Although this book may initially provide some interesting reading, I find it leads to, at least in one instance, some premature conclusions without complete and accurate information. As another reviewer in the United States once wrote, the author: "contrives the data to fit his thesis". I think at least on one of the personalities he wrote about I could honestly say his thinking was seriously flawed.
In Chapter Ten "A First Rate Temperament: Roosevelt" the author describes former American President Franklin Delano Roosevelt as someone whose hyperthymic personality "made him open to new ideas, and charismatic, but also, in the face of polio, hyperthymia helped him to be resilient, to rise above and better understand human suffering....His mind was agile and he did not recoil from the most terrible of decisions...He knew only people were hurting; he knew what it was like to hurt; and his personality would not allow him to sit still. He tried whatever worked and with that method achieved astounding success." The author writes that Roosevelt's polio "seems to have given him a degree of empathy that we've seen in other leaders who endured depression."
An agile mind? Not recoiling from terrible decisions? Increased empathy? I hardly think so and would STRONGLY disagree with that conclusion knowing what I know about the "rest of the story" as a Lithuanian-American whose parents fled their native country to escape certain death, imprisonment or forced deportation by Soviet occupation armies in 1944. Take Roosevelt's behavior at the Yalta conference in February 1945 as detailed in retired Lt Colonel Nargele's book Terror Survivors and Freedom Fightersand in Lithuanian partisan resistance fighter Juozas Luksa's book Forest Brothers: The Account of an Anti-Soviet Lthuanian Freedom Fighter, 1944-1948 Roosevelt turned his back on scores of innocent people forcibly occupied by the Soviets at the end of the war. His were NOT the actions of a man whose intellect was "hardly inferior", one to whom "Innovations never frightened" and who "knew a little about almost anything". Roosevelt was in fact foolish when he was quoted as stating "let it slip that the United States would not protest if the Soviet Union attempted to annex the three Baltic States." His ignorance and lack of concern costs thousands of Baltic people their lives. While Roosevelt chummied up to "Uncle Joe" (Stalin) the Soviets carried out a program of genocide from 1941 throughout the 1950's in the Baltics with, as Laime Vince states, in the introduction to Forest Brothers: The Account of an Anti-Soviet Lthuanian Freedom Fighter, 1944-1948 "the goal of subduing the local population and integrating it into the Soviet Union. Those who resisted...were disposed of by being transported via cattle car to hard labor camps in Siberia ....During these years the Soviets deported about 130,000 people from Lithuania ....In total about 118,599 Lithuanias died in Siberia." At Yalta this supposedly "empathic" President who "knew only that people were hurting" agreed not only to give Stalin everything he wanted at Yalta but MUCH MORE "to include the destruction of Dresden ahd Hamburg, the enslavement of Lithuania, Latvia and Estonia, and all of Eastern Europe". This from the type of man the author depicted him of being? Hardly.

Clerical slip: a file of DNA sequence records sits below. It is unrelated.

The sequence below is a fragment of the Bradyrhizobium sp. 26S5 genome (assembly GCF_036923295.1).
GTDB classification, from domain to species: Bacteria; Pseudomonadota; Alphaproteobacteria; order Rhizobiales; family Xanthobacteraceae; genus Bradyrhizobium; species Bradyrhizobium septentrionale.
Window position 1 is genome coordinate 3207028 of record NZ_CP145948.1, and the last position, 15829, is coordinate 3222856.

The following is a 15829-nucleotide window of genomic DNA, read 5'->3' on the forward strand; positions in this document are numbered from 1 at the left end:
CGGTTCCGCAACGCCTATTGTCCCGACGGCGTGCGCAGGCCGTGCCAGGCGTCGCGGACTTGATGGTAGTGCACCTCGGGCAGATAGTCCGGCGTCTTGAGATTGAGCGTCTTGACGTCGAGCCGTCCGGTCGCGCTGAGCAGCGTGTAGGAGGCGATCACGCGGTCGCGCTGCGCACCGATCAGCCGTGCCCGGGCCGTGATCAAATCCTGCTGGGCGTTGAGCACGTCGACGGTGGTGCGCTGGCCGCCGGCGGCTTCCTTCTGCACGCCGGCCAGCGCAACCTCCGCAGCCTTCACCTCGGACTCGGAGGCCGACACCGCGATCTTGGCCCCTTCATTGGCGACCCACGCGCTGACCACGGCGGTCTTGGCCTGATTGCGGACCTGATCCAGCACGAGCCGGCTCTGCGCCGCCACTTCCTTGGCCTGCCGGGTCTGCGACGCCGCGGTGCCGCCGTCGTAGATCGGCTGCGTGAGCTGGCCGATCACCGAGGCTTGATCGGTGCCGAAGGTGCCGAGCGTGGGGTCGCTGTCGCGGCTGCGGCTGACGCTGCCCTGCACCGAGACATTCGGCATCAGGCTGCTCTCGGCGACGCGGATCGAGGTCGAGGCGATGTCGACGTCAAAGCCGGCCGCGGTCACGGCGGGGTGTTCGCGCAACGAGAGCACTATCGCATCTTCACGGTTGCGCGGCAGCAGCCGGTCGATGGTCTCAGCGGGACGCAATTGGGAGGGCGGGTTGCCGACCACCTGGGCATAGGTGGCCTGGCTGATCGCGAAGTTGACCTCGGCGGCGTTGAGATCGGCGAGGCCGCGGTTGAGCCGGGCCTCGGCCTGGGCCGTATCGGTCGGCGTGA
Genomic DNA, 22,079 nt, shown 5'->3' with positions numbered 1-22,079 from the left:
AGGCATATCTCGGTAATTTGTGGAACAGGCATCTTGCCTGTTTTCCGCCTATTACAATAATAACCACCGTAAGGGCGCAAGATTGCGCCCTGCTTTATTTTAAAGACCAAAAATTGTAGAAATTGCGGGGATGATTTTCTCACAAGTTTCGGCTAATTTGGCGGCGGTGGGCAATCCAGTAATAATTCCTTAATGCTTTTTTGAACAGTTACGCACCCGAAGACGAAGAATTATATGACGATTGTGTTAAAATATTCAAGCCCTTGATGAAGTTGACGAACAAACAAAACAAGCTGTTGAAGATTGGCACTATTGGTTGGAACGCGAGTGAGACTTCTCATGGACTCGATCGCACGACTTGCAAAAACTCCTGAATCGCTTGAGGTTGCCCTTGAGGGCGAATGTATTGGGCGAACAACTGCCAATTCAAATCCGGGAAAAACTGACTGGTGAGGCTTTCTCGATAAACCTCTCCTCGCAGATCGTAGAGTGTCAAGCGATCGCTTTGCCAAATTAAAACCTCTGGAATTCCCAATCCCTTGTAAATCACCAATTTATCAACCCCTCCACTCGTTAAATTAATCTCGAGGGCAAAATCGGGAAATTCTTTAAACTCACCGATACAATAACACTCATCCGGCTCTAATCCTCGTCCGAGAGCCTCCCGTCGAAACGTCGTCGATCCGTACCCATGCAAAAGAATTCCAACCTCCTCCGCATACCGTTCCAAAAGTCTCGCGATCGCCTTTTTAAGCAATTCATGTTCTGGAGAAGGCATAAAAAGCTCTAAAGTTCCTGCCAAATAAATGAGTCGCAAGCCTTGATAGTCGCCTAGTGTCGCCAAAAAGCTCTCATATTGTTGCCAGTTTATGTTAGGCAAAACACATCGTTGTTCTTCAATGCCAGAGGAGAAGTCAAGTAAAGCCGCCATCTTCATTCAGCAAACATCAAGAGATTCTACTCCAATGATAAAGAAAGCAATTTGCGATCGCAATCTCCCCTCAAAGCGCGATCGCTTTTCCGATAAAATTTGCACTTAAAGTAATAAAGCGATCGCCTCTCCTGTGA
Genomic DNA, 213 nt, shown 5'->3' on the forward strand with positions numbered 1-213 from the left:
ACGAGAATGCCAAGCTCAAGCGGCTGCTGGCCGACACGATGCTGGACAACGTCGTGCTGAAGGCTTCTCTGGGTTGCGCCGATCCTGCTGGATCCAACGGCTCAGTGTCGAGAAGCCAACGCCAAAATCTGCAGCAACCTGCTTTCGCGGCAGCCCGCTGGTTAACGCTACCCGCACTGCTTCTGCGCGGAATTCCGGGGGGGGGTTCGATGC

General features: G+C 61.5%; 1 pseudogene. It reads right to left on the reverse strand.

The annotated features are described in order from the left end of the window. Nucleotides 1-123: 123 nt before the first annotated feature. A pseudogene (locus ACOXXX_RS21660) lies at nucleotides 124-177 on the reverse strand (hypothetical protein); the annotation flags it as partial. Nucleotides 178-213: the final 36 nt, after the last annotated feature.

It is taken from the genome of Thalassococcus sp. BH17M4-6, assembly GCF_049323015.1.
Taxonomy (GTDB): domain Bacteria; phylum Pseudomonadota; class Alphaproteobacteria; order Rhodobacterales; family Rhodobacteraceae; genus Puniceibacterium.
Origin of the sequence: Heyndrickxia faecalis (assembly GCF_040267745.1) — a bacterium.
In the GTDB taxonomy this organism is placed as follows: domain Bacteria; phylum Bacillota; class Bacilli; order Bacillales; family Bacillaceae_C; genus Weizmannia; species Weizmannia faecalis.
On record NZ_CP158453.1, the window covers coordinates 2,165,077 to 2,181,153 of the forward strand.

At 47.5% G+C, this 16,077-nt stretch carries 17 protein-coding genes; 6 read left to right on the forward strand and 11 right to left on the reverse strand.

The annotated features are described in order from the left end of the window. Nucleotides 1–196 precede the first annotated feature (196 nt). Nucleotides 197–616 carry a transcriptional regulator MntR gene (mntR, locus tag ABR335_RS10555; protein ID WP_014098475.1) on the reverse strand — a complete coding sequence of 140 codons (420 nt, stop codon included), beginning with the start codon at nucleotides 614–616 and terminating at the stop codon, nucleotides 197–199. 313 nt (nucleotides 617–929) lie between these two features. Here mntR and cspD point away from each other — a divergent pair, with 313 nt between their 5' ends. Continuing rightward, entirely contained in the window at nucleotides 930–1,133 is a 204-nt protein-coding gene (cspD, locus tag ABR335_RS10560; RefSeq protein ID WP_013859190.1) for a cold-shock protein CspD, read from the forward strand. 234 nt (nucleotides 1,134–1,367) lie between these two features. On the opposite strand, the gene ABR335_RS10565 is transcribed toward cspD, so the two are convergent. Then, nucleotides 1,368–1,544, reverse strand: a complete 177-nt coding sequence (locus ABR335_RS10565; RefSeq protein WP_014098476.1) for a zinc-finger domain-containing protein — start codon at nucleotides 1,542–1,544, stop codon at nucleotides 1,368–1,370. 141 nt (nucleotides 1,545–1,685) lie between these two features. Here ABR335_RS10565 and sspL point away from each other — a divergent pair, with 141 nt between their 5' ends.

I am not as much aware of other discrepancies in this book but having read some of the other American reviewers comments ,it causes one to pause as to the validity of other conclusions made in the book. It is, of course, fascinating reading in some areas but the book's inaccuracies can be disturbing. I, therefore, can only really give the book an average rating.
This is a fantastic book. I read it in almost one day (could not though). Author brilliantly examines, identifies and explains psychiatric conditions in some of USA's most beloved leaders. Helped me to understand behaviours that hitherto were somewhat opaque. Author is also using primary sources hitherto unutilized by other forensic historians. Top rating,
Ghaemi might be a first rate psychiatrist and teacher, but he ought to know that he cannot make a diagnosis of psychiatric conditions on any person unless he is the attending psychiatrist. None of the famous men he diagnosed were his patients. Consequently, he draws on facts from books and other records. In the case of Mahatma Gandhi's case, the author drew his facts mainly from Gandhi's autobiography, which the author (Ghaemi) suspected to have concealed facts. He then mad his diagnosis of Gandhi on the basis that the stories were true. Ghaemi also stated that a leader who is mani-depressive is not manic or depressed all the time, indeed, he is often "sane". If that were the case, how would Ghaemi know if the episodes or conduct of the personalities he discussed were performed during a lucid interval or in a moment of "madness"? In the end, some of his diagnoses may be correct, but without a proper medical and psychiatric examination, his diagnoses may also likely be flawed. The book's entire foundation was based on facts and history, which (as other reviewers have pointed out) have not been scrupulously checked, and is therefore suspect. The book was well written, but must be read with a dose of scepticism.